Analysis of Nigeria's Proposed 2020 Budget
Nigeria’s President Muhammadu Buhari has presented the 2020 budget and this edition of Morning Crossfire analyses it. The show hosts Wemimo Adewuni and Sheriff Quadri are in the studio with two resource persons, Rotimi Sankore and Gbolahan Olojede.
Wemimo says it’s not a bad idea if we call it ‘budget 101’. The attempt here is to restore the country to the January to December cycle. Of course, Gbolahan Olojede says that budgets are meant to make Nigerians disciplined. “But if they pass a law that agrees with the January to December thing, then we should have the budget signed and in place as at January 1.”
He said that if happens that six months into the year the budget is not signed or ready, it will look as if the government doesn’t have the right intentions with the budget to guide Nigeria into the right destination. “We must first get back to the pedestal where we can say that a budget is passed into law at the very beginning of the year,” he says.
“It should bother everybody that we are still having challenges on 2019 budget and yet we are talking about 2020 budget. But if we are able to get this budget into the treasury by December, whatever is left of is returned back and can be recycled.”
Gbolahan affirms that the huge numbers (10.33 trillion naira) should not alarm anyone because when we convert that 2020 budget to the 2012 budget, they are still on the range.
According to Rotimi Sankore, Nigeria is not an industrialized nation that can manufacture all the heavy-duty machinery, all the consumer electronics that everybody needs or desires. “So, the dollar equivalent is a pretty good indicator of whether there has been progress or not. Like Gbolahan says, in dollar terms, the budget has remained relatively at the same level.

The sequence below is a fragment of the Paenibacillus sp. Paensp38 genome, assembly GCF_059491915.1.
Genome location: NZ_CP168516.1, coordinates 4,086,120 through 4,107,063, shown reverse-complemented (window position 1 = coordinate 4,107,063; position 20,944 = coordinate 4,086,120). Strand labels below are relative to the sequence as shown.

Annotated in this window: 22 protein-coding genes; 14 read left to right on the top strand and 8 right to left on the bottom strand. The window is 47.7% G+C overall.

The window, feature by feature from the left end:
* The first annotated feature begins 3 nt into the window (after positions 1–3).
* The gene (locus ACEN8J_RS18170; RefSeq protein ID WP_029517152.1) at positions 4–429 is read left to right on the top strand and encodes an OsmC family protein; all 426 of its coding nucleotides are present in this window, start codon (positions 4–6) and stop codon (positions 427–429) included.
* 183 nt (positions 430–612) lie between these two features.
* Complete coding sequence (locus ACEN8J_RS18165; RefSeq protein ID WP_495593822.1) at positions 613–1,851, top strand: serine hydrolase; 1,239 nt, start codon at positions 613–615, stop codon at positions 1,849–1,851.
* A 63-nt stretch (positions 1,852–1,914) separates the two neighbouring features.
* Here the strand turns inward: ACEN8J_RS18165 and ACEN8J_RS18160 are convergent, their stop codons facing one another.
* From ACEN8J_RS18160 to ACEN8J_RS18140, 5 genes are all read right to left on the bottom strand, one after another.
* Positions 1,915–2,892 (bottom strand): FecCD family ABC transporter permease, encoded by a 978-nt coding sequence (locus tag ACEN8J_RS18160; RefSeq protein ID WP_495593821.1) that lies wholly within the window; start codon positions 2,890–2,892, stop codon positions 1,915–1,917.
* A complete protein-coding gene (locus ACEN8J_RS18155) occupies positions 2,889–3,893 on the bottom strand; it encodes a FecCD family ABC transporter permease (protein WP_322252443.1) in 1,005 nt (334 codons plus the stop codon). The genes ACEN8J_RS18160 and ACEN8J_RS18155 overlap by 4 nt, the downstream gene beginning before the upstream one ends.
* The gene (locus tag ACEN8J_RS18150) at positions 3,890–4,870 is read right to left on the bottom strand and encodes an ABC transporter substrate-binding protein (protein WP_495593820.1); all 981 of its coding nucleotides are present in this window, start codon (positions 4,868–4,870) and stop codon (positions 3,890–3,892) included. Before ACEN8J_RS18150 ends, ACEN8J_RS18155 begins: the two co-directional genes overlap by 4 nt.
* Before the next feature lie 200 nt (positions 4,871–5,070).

Nigerians are alarmed that government has been spending so much money and nothing is really getting done but the fact is; Nigeria has not been spending more when the dollar factor comes in. Gbolahan even says Nigeria doesn’t even have money to spend.
“The important thing is that the strategic deployment of resources needs to reduce the deficits in key indicators,” Rotimi says.
Yet, it is evident that Nigeria is not spending like South Africa. Why is that? Watch Morning Crossfire below.
President Muhammadu Buhari, on Tuesday presented the year 2020 budget proposal to a joint session of the National Assembly. During the budget presentation, PMB announced that N125bn was allocated to the National Assembly while N110bn was allocated to the Judiciary.
President Buhari announced the following allocations to respective ministries: Works and Housing – N262 billion Transportation – N123 billion UBEC – N112 billion Defence – N100 billion Agriculture – N83 billion Water Resources – N82 billion Education – N48 billion Health – N46 billion North East Dec Commission – N38 billion SIPs – N30 billion FCT – N28 billion Niger Delta – N24 billion.
Morning Crossfire with Wemimo Adewuni (@wemimospot) & Sheriff Quadry (@SheriffQuadry), alongside Rotimi Sankore (@RotimiSankore) & Gbolahan Olojede
Written by Jude Chukwuemeka